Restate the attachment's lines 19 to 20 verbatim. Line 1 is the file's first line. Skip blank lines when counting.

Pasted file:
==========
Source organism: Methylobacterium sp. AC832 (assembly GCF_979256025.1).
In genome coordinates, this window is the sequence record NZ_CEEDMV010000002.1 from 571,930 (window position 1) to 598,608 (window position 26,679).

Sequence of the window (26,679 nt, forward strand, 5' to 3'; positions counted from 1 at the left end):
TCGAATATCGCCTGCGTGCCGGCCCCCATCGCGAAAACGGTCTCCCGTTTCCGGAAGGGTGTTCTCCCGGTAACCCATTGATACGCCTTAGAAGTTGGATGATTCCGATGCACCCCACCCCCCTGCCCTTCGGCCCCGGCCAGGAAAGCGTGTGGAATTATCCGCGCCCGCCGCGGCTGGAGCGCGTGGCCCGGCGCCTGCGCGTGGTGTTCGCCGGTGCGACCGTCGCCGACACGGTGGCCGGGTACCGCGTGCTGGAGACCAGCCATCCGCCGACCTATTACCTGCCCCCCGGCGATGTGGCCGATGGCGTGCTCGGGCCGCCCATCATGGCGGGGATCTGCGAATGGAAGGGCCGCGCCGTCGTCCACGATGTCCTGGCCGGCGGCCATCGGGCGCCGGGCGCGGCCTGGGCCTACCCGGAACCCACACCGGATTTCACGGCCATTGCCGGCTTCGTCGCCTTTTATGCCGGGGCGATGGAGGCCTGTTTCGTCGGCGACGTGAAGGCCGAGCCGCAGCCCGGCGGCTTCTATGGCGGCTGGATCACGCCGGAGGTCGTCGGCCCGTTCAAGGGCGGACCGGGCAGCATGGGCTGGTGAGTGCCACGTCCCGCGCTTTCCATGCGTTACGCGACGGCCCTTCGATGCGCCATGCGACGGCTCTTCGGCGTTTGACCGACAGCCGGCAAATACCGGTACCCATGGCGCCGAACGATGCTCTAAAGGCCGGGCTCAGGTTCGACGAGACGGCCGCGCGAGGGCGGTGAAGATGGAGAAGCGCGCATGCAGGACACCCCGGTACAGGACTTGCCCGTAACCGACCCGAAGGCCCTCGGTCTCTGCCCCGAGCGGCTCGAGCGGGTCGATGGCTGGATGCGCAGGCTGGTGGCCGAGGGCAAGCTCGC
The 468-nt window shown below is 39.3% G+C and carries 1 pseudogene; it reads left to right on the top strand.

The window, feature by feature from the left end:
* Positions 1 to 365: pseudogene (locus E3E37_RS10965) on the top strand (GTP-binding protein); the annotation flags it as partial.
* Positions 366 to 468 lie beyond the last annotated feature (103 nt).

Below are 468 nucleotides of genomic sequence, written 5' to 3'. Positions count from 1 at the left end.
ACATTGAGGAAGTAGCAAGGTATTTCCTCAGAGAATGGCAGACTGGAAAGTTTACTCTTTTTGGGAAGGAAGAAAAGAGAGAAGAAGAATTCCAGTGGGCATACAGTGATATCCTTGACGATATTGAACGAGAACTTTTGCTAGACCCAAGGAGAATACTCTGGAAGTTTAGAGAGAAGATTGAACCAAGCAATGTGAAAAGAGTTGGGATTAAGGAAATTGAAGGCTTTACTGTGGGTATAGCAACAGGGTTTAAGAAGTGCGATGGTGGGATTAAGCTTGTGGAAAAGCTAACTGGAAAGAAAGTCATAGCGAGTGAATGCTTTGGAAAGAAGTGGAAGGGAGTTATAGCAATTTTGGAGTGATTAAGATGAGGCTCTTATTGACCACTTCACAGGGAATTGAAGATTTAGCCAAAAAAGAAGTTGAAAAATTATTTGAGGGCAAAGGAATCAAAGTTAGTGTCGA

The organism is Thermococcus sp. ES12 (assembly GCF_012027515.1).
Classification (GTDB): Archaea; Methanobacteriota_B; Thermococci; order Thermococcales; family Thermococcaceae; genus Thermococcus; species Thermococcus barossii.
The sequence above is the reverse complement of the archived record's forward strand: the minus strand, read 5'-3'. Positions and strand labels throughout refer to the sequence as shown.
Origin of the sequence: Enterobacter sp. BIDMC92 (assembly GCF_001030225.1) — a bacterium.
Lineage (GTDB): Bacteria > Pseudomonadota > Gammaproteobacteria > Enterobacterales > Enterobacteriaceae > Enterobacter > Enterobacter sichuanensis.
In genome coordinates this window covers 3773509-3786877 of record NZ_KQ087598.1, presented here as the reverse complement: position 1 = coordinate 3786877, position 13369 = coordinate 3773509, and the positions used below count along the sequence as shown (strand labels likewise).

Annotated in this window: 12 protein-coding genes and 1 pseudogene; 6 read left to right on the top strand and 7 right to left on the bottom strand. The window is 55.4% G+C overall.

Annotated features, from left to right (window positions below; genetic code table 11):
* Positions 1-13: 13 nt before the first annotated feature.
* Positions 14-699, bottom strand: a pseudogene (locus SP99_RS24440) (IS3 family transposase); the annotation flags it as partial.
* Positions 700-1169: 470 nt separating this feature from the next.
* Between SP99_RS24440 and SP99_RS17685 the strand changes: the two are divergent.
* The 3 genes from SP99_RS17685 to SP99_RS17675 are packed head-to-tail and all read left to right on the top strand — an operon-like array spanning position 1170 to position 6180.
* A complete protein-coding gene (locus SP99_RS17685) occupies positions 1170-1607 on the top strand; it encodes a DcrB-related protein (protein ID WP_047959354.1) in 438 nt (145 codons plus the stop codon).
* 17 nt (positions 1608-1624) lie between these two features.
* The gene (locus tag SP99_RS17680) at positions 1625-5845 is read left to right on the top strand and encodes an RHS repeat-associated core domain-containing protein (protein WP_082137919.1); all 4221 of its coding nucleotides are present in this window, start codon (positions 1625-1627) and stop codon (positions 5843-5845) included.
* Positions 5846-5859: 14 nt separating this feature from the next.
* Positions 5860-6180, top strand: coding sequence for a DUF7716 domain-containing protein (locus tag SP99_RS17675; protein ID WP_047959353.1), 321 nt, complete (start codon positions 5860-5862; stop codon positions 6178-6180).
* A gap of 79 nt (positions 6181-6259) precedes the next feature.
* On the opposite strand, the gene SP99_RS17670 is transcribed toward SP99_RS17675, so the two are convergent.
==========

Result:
* Positions 1-13: 13 nt before the first annotated feature.
* Positions 14-699, bottom strand: a pseudogene (locus SP99_RS24440) (IS3 family transposase); the annotation flags it as partial.